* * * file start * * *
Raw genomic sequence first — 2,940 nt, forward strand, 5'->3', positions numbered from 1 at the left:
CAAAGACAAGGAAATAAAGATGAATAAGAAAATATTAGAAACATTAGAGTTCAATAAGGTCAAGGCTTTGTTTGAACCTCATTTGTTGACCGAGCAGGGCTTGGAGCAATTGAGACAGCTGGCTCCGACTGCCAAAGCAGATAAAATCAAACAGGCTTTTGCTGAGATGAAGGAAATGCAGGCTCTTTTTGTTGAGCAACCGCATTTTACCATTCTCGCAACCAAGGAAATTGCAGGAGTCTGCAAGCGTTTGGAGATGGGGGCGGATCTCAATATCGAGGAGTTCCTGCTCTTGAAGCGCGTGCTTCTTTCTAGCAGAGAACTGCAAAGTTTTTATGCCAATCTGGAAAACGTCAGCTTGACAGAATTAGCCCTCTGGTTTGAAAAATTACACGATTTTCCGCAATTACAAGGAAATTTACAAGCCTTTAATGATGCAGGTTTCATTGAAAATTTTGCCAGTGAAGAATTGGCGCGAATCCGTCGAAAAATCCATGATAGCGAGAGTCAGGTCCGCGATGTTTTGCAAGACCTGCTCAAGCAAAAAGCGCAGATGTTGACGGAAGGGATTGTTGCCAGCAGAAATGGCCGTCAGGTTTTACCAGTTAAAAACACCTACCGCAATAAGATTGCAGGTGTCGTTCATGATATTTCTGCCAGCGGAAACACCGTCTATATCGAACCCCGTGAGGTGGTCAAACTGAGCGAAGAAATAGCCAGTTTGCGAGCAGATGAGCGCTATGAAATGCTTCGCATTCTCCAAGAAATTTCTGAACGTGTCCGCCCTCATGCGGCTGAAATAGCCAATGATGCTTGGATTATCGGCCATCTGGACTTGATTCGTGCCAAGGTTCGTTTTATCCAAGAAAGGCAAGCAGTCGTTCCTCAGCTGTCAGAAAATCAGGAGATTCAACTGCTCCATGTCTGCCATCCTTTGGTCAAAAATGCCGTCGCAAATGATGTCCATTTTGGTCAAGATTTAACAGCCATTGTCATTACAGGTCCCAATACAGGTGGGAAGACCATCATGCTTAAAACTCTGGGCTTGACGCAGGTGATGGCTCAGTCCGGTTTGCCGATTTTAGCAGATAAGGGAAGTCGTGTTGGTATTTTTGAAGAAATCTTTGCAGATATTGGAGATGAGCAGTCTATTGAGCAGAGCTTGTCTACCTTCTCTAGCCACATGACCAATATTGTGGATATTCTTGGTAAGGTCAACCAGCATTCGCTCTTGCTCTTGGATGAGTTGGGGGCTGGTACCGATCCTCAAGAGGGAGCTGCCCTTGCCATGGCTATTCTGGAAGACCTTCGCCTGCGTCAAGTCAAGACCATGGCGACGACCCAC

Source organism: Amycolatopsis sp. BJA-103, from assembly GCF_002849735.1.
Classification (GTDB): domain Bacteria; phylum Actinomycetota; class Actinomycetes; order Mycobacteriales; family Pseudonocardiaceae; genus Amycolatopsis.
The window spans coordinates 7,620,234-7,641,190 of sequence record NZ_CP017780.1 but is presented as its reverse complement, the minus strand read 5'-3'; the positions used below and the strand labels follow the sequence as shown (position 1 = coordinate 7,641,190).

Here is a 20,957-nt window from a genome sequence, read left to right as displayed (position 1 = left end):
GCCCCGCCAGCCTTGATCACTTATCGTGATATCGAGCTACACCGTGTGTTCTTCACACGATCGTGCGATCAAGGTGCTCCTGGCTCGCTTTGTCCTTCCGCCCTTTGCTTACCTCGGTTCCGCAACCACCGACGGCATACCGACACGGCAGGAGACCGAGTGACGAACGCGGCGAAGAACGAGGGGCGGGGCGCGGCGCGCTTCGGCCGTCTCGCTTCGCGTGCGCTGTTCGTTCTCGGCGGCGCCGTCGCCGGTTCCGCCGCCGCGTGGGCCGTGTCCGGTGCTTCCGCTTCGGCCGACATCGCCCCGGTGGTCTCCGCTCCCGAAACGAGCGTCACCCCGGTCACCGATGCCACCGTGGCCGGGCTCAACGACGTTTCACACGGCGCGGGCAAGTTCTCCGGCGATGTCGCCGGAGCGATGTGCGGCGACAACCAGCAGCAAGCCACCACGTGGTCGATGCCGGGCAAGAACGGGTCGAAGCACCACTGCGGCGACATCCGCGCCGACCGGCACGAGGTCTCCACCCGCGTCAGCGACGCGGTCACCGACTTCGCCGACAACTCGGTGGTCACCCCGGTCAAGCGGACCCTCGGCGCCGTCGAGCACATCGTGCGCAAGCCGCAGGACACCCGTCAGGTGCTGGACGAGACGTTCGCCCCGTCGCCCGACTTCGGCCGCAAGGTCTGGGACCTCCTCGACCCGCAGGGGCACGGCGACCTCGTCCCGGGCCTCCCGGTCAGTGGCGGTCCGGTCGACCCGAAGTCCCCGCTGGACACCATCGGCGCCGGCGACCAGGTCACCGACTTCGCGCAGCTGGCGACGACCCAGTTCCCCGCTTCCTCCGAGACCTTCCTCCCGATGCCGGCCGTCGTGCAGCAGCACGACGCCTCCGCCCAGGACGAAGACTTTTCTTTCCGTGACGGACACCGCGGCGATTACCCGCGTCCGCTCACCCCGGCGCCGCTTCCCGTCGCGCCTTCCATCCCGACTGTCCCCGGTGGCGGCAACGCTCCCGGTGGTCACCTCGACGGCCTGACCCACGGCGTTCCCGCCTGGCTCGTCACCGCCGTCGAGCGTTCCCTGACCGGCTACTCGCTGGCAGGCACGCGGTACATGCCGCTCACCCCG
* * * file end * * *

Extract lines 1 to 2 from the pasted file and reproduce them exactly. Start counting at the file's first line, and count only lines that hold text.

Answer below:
Raw genomic sequence first — 2,940 nt, forward strand, 5'->3', positions numbered from 1 at the left:
CAAAGACAAGGAAATAAAGATGAATAAGAAAATATTAGAAACATTAGAGTTCAATAAGGTCAAGGCTTTGTTTGAACCTCATTTGTTGACCGAGCAGGGCTTGGAGCAATTGAGACAGCTGGCTCCGACTGCCAAAGCAGATAAAATCAAACAGGCTTTTGCTGAGATGAAGGAAATGCAGGCTCTTTTTGTTGAGCAACCGCATTTTACCATTCTCGCAACCAAGGAAATTGCAGGAGTCTGCAAGCGTTTGGAGATGGGGGCGGATCTCAATATCGAGGAGTTCCTGCTCTTGAAGCGCGTGCTTCTTTCTAGCAGAGAACTGCAAAGTTTTTATGCCAATCTGGAAAACGTCAGCTTGACAGAATTAGCCCTCTGGTTTGAAAAATTACACGATTTTCCGCAATTACAAGGAAATTTACAAGCCTTTAATGATGCAGGTTTCATTGAAAATTTTGCCAGTGAAGAATTGGCGCGAATCCGTCGAAAAATCCATGATAGCGAGAGTCAGGTCCGCGATGTTTTGCAAGACCTGCTCAAGCAAAAAGCGCAGATGTTGACGGAAGGGATTGTTGCCAGCAGAAATGGCCGTCAGGTTTTACCAGTTAAAAACACCTACCGCAATAAGATTGCAGGTGTCGTTCATGATATTTCTGCCAGCGGAAACACCGTCTATATCGAACCCCGTGAGGTGGTCAAACTGAGCGAAGAAATAGCCAGTTTGCGAGCAGATGAGCGCTATGAAATGCTTCGCATTCTCCAAGAAATTTCTGAACGTGTCCGCCCTCATGCGGCTGAAATAGCCAATGATGCTTGGATTATCGGCCATCTGGACTTGATTCGTGCCAAGGTTCGTTTTATCCAAGAAAGGCAAGCAGTCGTTCCTCAGCTGTCAGAAAATCAGGAGATTCAACTGCTCCATGTCTGCCATCCTTTGGTCAAAAATGCCGTCGCAAATGATGTCCATTTTGGTCAAGATTTAACAGCCATTGTCATTACAGGTCCCAATACAGGTGGGAAGACCATCATGCTTAAAACTCTGGGCTTGACGCAGGTGATGGCTCAGTCCGGTTTGCCGATTTTAGCAGATAAGGGAAGTCGTGTTGGTATTTTTGAAGAAATCTTTGCAGATATTGGAGATGAGCAGTCTATTGAGCAGAGCTTGTCTACCTTCTCTAGCCACATGACCAATATTGTGGATATTCTTGGTAAGGTCAACCAGCATTCGCTCTTGCTCTTGGATGAGTTGGGGGCTGGTACCGATCCTCAAGAGGGAGCTGCCCTTGCCATGGCTATTCTGGAAGACCTTCGCCTGCGTCAAGTCAAGACCATGGCGACGACCCAC